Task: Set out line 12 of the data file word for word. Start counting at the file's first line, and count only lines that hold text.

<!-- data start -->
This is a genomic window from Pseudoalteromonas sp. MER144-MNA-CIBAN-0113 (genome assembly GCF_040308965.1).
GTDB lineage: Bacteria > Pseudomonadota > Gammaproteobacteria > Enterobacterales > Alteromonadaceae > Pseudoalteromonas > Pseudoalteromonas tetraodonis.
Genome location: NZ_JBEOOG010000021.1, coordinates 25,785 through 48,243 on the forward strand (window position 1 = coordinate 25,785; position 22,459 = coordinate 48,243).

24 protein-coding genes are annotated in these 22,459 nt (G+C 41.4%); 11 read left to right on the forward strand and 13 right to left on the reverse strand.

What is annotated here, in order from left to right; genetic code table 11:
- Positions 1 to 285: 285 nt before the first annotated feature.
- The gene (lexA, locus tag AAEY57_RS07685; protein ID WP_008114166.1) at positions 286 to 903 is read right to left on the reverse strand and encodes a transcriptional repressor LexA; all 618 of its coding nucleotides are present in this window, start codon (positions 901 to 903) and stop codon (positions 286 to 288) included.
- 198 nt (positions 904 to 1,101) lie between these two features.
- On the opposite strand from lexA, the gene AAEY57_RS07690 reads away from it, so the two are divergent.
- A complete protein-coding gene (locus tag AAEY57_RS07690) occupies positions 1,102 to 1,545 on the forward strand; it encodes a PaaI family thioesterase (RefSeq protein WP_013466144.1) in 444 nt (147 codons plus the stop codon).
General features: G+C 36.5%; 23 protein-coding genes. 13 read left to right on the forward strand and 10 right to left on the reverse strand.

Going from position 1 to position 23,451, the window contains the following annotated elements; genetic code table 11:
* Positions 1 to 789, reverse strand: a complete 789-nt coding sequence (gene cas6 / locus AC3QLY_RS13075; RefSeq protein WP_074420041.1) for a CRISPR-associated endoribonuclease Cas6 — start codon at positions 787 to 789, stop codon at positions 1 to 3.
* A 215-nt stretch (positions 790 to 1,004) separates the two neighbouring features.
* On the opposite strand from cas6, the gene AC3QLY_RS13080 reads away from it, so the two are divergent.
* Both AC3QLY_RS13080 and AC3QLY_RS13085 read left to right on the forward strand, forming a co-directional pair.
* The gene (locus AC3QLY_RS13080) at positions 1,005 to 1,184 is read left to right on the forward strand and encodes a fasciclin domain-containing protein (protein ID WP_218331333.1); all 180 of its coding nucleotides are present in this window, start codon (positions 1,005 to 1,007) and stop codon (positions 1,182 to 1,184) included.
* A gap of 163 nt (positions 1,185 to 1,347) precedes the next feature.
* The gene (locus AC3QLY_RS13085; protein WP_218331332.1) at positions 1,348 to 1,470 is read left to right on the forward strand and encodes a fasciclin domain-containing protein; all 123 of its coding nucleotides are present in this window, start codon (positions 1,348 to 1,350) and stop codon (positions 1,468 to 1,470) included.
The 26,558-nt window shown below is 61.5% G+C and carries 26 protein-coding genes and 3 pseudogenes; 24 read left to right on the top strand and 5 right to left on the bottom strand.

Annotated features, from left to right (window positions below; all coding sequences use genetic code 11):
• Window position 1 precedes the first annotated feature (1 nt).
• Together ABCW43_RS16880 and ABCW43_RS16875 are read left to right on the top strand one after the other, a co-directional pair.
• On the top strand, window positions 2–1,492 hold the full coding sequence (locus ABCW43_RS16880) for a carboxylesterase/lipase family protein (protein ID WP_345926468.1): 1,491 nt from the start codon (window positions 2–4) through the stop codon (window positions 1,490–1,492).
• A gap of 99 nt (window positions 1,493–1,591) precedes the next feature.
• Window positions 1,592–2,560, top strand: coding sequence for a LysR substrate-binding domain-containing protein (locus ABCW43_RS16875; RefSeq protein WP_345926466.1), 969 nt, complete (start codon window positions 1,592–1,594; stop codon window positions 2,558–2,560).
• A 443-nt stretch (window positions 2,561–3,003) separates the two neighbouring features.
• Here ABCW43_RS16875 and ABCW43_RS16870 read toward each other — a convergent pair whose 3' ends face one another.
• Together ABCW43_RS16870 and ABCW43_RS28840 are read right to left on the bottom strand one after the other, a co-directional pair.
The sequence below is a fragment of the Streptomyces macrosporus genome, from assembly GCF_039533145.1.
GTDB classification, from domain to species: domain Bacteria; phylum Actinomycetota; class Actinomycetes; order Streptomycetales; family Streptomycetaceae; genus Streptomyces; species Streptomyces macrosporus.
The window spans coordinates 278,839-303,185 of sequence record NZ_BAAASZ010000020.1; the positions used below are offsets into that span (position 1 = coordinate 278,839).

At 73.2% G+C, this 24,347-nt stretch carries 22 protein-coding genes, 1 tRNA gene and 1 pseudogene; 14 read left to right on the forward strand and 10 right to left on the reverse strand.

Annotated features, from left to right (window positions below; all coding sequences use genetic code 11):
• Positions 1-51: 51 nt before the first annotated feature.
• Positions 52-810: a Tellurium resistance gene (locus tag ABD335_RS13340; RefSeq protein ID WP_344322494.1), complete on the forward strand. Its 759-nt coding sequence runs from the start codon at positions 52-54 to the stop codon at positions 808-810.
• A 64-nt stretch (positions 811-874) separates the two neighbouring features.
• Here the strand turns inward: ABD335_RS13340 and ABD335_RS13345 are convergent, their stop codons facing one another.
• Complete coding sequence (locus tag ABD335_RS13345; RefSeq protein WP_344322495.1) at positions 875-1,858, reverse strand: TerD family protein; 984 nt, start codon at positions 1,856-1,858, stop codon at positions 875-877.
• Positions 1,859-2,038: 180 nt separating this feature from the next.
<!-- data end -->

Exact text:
Going from position 1 to position 23,451, the window contains the following annotated elements; genetic code table 11: